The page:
Jan 2nd, 2007 @ 10:42 am | Author: By Ellen-Earle Chaffee
Someone recently asked me to write about being an advocate in North Dakota for ratification of the proposed U.S. Constitutional Equal Rights Amendment. I thought you might be interested, too.
The women who understood politics in 1973 told us Betty Litten would be the key. Betty would take a position after the legislative hearing on ratification of the Amendment. Husband C. Warner Litten of Fargo, Senate majority leader, would strongly influence the vote, either way.
"We" were a motley crew of ages, geographies, and stations in life, ranging from political novices to state and national leaders in both parties. Most were women, but not all. And not all women were with us. I recall debating Lupe Barbere of Bismarck at a meeting of the NDSU Veterans Club. She taught me to respect the views of those with whom I strongly disagreed.
At a time when "feminist" and "bra-burner" were synonyms in the minds of many, we quickly became a family pursuing a noble cause.
The legislature's joint committee met in the large hearing room. I was to speak first, followed by about eight other proponents. I was 28 and terrified. Then the opponents, led by prominent conservative Phyllis Schlafly and her husband Fred from Illinois.
With far more information than time would allow, I had made a stack of index cards and kept reshuffling them during the preceding weeks in search of the most effective selection and sequence. I was first to arrive at the hearing room, where I continued to shuffle. Next to arrive were Phyllis and Fred. Oddly, in that huge empty room they chose to sit just one chair away from me.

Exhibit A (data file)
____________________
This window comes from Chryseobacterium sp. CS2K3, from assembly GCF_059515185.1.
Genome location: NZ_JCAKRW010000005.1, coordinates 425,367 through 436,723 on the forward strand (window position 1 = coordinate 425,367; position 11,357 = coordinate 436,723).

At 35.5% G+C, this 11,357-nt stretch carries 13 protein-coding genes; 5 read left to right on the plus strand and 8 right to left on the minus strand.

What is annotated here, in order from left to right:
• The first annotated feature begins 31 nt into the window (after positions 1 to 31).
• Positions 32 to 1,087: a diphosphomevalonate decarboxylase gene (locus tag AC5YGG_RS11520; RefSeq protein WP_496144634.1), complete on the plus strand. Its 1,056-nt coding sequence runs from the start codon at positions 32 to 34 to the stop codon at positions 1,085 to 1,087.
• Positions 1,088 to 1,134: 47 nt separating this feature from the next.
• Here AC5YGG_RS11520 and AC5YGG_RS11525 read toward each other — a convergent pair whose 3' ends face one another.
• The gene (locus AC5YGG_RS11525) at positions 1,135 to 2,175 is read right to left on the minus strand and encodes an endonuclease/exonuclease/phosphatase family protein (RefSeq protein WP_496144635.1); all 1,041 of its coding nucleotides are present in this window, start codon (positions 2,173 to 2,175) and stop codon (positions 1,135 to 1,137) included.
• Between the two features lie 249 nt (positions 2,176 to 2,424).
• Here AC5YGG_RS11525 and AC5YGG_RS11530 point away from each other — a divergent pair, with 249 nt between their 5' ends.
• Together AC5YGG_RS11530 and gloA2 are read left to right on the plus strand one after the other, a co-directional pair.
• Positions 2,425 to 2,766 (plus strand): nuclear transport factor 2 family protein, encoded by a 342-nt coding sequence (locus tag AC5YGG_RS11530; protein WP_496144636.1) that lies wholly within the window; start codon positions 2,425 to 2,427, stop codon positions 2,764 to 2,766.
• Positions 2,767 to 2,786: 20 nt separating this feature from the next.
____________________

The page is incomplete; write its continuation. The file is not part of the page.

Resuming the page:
They proceeded to discuss their strategy at length and in detail. Although Phyllis was the driving force, Fred would be speaking, probably on the theory that legislators would be more receptive to a man.
As they conversed, I quietly selected and shuffled accordingly. By the time the room filled and then overflowed, I was prepared to rebut all of Fred's points before he would have a chance to make them.
The chairman gaveled the hearing to order and called for the proponents to testify. Before I could twitch, Fred jumped out of his seat with a large stack of books in his arms. With many pairs of wondering eyes fixed on him, Fred placed the stack next to the podium and, gesturing as he introduced himself, swept them all onto the floor.
Responding to the chair's question, Fred said he was an opponent and was told to wait his turn. After he gathered up his things again, I went to the podium and delivered my carefully selected series of points.
Every speaker on our side was better than the last, it seemed. But the opponents recovered to some extent with arguments based largely on fear and male superiority. There was no telling how these (almost entirely male) legislators might respond. My spirits soared when I went into the hallway and saw Betty Litten surrounded by my new family, eagerly discussing next steps.
After more hearings and much lobbying, we lost by one vote that year. As I recall, somebody called for the vote unexpectedly while a proponent was at the dentist. In 1975, it passed by one vote. Thirty-five states ratified – not enough to change the Constitution. Yet.